Newport Beach developer seeking to buy Sonoma County’s Chanate Road property quiet about development plans
The Southern California company at the center of Sonoma County’s latest effort to sell its former hospital site along Chanate Road specializes in multipurpose development, and brings a group of real estate heavy hitters with a track record of major builds.
Sonoma County supervisors on Oct. 13 selected Newport Beach-based Village Partners’ $7.8 million bid to buy the county’s 72-acre Chanate Road property, setting in motion a 60-day period to review the details. Barring unforeseen circumstances, both sides have circled Dec. 31 as the date to close the deal for the property to finally change ownership.
However, for a county that has faltered amid negotiations to offload the property to three previous potential buyers, the deal seems far from done, especially, some local leaders said, given Village Partners’ unfamiliarity with the problematic property.
This costly site to maintain in northeast Santa Rosa largely has been abandoned and one that county leaders have sought to sell for housing development. Only the county coroner’s office, its health laboratory and a nonprofit bird rescue remain operating there.
Since its 2016 launch, Village Partners has promised a host of vibrant, mixed-use projects in Southern California, but it has yet to break ground anywhere.
“This is a new group, and they’ve never built anything,” said Sonoma County Supervisor Shirlee Zane, whose district includes the Chanate Road property and who has been a longtime champion of selling the land for housing. “If we end up at the end of December and the deal falls through, we’re screwed. Who’s going to want to buy this property?”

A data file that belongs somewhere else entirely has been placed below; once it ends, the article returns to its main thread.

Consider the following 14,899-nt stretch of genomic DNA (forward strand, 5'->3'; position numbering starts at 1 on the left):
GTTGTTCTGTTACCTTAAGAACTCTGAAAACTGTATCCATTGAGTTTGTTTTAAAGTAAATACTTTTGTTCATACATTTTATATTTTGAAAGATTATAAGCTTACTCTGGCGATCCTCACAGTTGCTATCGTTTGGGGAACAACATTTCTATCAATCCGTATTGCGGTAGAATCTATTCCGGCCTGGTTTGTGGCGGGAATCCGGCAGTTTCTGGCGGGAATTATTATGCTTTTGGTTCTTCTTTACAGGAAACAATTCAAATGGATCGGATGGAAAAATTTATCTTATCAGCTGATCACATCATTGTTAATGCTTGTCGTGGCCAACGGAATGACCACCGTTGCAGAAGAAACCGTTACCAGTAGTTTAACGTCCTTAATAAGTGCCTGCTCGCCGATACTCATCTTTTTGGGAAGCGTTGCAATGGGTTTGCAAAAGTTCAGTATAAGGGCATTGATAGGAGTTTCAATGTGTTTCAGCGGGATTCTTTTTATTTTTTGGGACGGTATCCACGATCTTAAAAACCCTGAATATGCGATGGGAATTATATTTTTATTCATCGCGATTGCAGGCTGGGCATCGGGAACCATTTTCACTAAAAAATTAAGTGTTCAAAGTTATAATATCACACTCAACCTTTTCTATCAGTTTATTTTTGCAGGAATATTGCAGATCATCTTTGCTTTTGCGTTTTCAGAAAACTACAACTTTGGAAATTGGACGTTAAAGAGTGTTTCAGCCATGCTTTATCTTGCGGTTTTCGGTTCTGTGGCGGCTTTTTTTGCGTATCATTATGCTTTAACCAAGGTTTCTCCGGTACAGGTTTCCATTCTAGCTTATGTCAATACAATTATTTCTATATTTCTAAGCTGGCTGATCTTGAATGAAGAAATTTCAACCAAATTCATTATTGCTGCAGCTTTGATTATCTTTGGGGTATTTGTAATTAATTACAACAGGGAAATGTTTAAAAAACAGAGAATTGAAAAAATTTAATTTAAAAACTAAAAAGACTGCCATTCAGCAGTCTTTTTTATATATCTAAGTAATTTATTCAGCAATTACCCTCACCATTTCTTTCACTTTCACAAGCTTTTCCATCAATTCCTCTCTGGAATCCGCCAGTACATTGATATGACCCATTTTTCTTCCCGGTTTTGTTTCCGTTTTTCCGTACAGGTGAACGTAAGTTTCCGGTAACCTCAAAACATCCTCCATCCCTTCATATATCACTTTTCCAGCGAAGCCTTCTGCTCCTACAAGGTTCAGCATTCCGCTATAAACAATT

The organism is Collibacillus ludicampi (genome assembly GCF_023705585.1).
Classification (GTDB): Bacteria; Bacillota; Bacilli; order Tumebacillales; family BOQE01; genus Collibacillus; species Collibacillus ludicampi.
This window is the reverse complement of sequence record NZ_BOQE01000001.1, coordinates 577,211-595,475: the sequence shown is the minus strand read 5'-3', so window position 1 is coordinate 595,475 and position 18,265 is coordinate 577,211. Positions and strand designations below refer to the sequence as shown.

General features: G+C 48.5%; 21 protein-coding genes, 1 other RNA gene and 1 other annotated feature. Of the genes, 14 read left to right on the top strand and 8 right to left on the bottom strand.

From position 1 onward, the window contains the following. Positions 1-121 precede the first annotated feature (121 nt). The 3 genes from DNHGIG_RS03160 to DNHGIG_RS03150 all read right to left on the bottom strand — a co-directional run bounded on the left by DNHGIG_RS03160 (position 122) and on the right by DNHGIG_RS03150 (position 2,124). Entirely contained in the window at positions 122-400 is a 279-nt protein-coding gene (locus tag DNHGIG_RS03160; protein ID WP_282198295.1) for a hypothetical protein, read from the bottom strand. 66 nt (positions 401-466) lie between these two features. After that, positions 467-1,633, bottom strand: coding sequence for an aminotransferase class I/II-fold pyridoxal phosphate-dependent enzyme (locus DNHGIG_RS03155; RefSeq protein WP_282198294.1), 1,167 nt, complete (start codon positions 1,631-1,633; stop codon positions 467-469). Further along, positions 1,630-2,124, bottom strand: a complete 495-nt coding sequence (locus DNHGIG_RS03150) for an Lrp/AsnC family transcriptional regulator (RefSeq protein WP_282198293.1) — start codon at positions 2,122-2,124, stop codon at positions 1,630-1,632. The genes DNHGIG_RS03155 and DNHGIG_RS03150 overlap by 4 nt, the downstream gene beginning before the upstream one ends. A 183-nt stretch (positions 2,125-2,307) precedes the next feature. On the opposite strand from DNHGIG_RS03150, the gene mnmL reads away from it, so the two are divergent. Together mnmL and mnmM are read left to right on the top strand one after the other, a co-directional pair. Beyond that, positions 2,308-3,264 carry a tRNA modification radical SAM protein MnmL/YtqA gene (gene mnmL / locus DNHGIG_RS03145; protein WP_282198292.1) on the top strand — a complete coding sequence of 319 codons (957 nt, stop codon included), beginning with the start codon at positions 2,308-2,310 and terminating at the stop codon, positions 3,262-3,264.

Village Partners may be new, but the company boasts top leaders with decades of experience at high-profile, nationwide real estate development firms.
Before launching Village Partners, Principal J. Donald Henry was vice president of development and acquisitions for Related Companies, a major private real estate firm with more than $60 billion in developments, predominantly houses and condominiums.
Michael Morris, another principal with Village Partners, has 30 years of experience, including work for LNR Property Corporation, which has offices nationwide.
Several attempts by The Press Democrat to reach Henry and Morris, including numerous phone calls and emails, were not successful.
Bill Witte, chairman and CEO of Related California, the state branch of Related Companies, vouched for Henry’s bona fides when it comes to land acquisition, a role Henry held in the early 2000s with Related.
But Witte said it’s likely Village Partners, which he described as a boutique firm, would have to bring in another group to help with Santa Rosa development of the entire 72 acres, a parcel six times larger than any the company has worked with to date.
In selecting the relatively new firm, the county could set the property down a path toward development of a variety of homes and apartments, as well as business and commercial uses.
Led by Henry, a California real estate developer who has completed projects adjacent to Hollywood & Vine and luxury apartments in Los Angeles and Santa Monica, Village Partners was formed.
The company touts four mixed-use development projects spanning Los Angeles, Orange and San Bernadino counties, all with the “village” moniker. But The Village at Montclair, The South Village at Claremont, The Village at Redlands and the Village at La Floresta in Brea are all just concepts at this point. And the company has submitted no development plans for the only property the company apparently owns — the languishing Redlands Mall, which the company bought last year — city planner Ivan Flores confirmed.
The Village at Montclair faces a Nov. 2 city council vote there before work could begin on plans to build 370,000 square feet of new residential and commercial space, including 360 units on 6.3 acres, Montclair city manager Ed Starr said.
None of its proposed projects is larger than 12.2 acres, a fraction of the size of the Chanate Road campus.
Even if Village Partners goes forward with buying the property, which has served as a community and county hospital for 150 years, Zane said the company’s lack of results to date is concerning.
“We’re going to have money in our pocket, but there’s not going to be anything built for some time,” Zane said.
County leaders were obligated to select the highest bidder in otherwise equal bids, a factor that pushed aside five other potential buyers, none of which came close to matching Village Partners’ offer.
If the company decides to bolt, the county will keep its $500,000 deposit. But county leaders then would be forced to find a path forward in the wake of another round of failure.
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